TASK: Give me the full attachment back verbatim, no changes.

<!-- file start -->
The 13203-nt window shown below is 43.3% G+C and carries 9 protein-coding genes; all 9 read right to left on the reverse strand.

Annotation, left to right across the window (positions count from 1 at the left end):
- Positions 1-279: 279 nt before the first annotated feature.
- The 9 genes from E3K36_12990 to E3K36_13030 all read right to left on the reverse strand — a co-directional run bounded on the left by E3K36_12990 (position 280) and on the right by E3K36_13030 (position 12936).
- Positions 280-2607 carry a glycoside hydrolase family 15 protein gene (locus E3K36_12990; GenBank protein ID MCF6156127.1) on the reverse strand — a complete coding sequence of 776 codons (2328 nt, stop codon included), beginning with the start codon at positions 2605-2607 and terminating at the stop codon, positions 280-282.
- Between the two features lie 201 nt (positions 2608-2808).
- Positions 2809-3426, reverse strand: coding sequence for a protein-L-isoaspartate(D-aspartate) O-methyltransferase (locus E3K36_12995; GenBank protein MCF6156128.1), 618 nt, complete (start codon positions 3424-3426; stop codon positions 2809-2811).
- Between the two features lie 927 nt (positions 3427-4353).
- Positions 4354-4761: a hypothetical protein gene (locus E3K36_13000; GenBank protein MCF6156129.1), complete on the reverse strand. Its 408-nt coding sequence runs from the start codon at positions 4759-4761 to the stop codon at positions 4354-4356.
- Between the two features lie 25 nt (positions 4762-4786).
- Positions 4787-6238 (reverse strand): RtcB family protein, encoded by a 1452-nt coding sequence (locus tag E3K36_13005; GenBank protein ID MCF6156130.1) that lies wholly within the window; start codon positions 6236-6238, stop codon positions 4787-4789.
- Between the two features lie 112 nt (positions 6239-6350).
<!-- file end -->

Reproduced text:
The 13203-nt window shown below is 43.3% G+C and carries 9 protein-coding genes; all 9 read right to left on the reverse strand.

Annotation, left to right across the window (positions count from 1 at the left end):
- Positions 1-279: 279 nt before the first annotated feature.
- The 9 genes from E3K36_12990 to E3K36_13030 all read right to left on the reverse strand — a co-directional run bounded on the left by E3K36_12990 (position 280) and on the right by E3K36_13030 (position 12936).
- Positions 280-2607 carry a glycoside hydrolase family 15 protein gene (locus E3K36_12990; GenBank protein ID MCF6156127.1) on the reverse strand — a complete coding sequence of 776 codons (2328 nt, stop codon included), beginning with the start codon at positions 2605-2607 and terminating at the stop codon, positions 280-282.
- Between the two features lie 201 nt (positions 2608-2808).
- Positions 2809-3426, reverse strand: coding sequence for a protein-L-isoaspartate(D-aspartate) O-methyltransferase (locus E3K36_12995; GenBank protein MCF6156128.1), 618 nt, complete (start codon positions 3424-3426; stop codon positions 2809-2811).
- Between the two features lie 927 nt (positions 3427-4353).
- Positions 4354-4761: a hypothetical protein gene (locus E3K36_13000; GenBank protein MCF6156129.1), complete on the reverse strand. Its 408-nt coding sequence runs from the start codon at positions 4759-4761 to the stop codon at positions 4354-4356.
- Between the two features lie 25 nt (positions 4762-4786).
- Positions 4787-6238 (reverse strand): RtcB family protein, encoded by a 1452-nt coding sequence (locus tag E3K36_13005; GenBank protein ID MCF6156130.1) that lies wholly within the window; start codon positions 6236-6238, stop codon positions 4787-4789.
- Between the two features lie 112 nt (positions 6239-6350).